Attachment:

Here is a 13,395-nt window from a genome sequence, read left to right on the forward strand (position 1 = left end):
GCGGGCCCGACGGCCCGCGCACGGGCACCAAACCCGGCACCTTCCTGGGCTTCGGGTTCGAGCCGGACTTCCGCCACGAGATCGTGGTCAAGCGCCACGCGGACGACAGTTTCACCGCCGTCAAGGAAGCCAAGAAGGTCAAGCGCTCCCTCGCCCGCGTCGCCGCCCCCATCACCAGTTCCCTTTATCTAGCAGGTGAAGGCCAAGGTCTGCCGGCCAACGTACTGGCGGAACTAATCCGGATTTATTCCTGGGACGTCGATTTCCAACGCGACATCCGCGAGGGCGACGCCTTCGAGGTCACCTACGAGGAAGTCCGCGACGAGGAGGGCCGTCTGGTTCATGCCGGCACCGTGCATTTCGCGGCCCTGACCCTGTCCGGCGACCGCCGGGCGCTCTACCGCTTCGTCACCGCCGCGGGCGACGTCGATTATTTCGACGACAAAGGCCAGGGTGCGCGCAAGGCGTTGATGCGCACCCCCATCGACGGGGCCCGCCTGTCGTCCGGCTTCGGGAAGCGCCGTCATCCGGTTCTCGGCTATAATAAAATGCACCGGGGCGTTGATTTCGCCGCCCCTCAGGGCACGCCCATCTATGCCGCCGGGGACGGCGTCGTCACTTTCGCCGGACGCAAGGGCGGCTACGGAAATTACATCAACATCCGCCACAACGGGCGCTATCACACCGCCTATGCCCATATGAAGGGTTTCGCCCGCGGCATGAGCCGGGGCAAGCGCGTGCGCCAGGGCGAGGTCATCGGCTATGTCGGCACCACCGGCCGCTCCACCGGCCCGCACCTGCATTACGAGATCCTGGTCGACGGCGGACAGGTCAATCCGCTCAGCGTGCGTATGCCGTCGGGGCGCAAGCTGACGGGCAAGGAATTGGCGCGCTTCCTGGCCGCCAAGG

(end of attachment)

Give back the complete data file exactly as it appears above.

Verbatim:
Here is a 13,395-nt window from a genome sequence, read left to right on the forward strand (position 1 = left end):
GCGGGCCCGACGGCCCGCGCACGGGCACCAAACCCGGCACCTTCCTGGGCTTCGGGTTCGAGCCGGACTTCCGCCACGAGATCGTGGTCAAGCGCCACGCGGACGACAGTTTCACCGCCGTCAAGGAAGCCAAGAAGGTCAAGCGCTCCCTCGCCCGCGTCGCCGCCCCCATCACCAGTTCCCTTTATCTAGCAGGTGAAGGCCAAGGTCTGCCGGCCAACGTACTGGCGGAACTAATCCGGATTTATTCCTGGGACGTCGATTTCCAACGCGACATCCGCGAGGGCGACGCCTTCGAGGTCACCTACGAGGAAGTCCGCGACGAGGAGGGCCGTCTGGTTCATGCCGGCACCGTGCATTTCGCGGCCCTGACCCTGTCCGGCGACCGCCGGGCGCTCTACCGCTTCGTCACCGCCGCGGGCGACGTCGATTATTTCGACGACAAAGGCCAGGGTGCGCGCAAGGCGTTGATGCGCACCCCCATCGACGGGGCCCGCCTGTCGTCCGGCTTCGGGAAGCGCCGTCATCCGGTTCTCGGCTATAATAAAATGCACCGGGGCGTTGATTTCGCCGCCCCTCAGGGCACGCCCATCTATGCCGCCGGGGACGGCGTCGTCACTTTCGCCGGACGCAAGGGCGGCTACGGAAATTACATCAACATCCGCCACAACGGGCGCTATCACACCGCCTATGCCCATATGAAGGGTTTCGCCCGCGGCATGAGCCGGGGCAAGCGCGTGCGCCAGGGCGAGGTCATCGGCTATGTCGGCACCACCGGCCGCTCCACCGGCCCGCACCTGCATTACGAGATCCTGGTCGACGGCGGACAGGTCAATCCGCTCAGCGTGCGTATGCCGTCGGGGCGCAAGCTGACGGGCAAGGAATTGGCGCGCTTCCTGGCCGCCAAGG